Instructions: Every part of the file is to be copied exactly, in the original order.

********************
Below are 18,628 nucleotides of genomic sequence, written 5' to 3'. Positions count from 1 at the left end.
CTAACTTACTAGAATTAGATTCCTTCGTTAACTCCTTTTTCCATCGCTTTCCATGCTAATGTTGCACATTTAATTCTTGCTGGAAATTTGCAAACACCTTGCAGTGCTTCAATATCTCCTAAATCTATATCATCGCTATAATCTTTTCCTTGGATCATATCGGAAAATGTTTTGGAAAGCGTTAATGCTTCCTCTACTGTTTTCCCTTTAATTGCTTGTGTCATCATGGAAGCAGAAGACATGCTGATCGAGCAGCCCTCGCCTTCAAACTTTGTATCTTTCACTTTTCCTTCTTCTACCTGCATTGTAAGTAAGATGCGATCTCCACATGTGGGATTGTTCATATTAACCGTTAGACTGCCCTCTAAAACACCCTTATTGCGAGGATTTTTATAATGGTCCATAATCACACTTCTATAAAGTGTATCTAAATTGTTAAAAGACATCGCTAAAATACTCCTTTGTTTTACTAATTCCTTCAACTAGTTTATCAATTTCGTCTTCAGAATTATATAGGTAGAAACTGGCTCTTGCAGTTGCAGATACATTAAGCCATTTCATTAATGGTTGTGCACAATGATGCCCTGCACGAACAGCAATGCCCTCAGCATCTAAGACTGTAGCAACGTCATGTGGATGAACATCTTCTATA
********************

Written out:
Below are 18,628 nucleotides of genomic sequence, written 5' to 3'. Positions count from 1 at the left end.
CTAACTTACTAGAATTAGATTCCTTCGTTAACTCCTTTTTCCATCGCTTTCCATGCTAATGTTGCACATTTAATTCTTGCTGGAAATTTGCAAACACCTTGCAGTGCTTCAATATCTCCTAAATCTATATCATCGCTATAATCTTTTCCTTGGATCATATCGGAAAATGTTTTGGAAAGCGTTAATGCTTCCTCTACTGTTTTCCCTTTAATTGCTTGTGTCATCATGGAAGCAGAAGACATGCTGATCGAGCAGCCCTCGCCTTCAAACTTTGTATCTTTCACTTTTCCTTCTTCTACCTGCATTGTAAGTAAGATGCGATCTCCACATGTGGGATTGTTCATATTAACCGTTAGACTGCCCTCTAAAACACCCTTATTGCGAGGATTTTTATAATGGTCCATAATCACACTTCTATAAAGTGTATCTAAATTGTTAAAAGACATCGCTAAAATACTCCTTTGTTTTACTAATTCCTTCAACTAGTTTATCAATTTCGTCTTCAGAATTATATAGGTAGAAACTGGCTCTTGCAGTTGCAGATACATTAAGCCATTTCATTAATGGTTGTGCACAATGATGCCCTGCACGAACAGCAATGCCCTCAGCATCTAAGACTGTAGCAACGTCATGTGGATGAACATCTTCTATA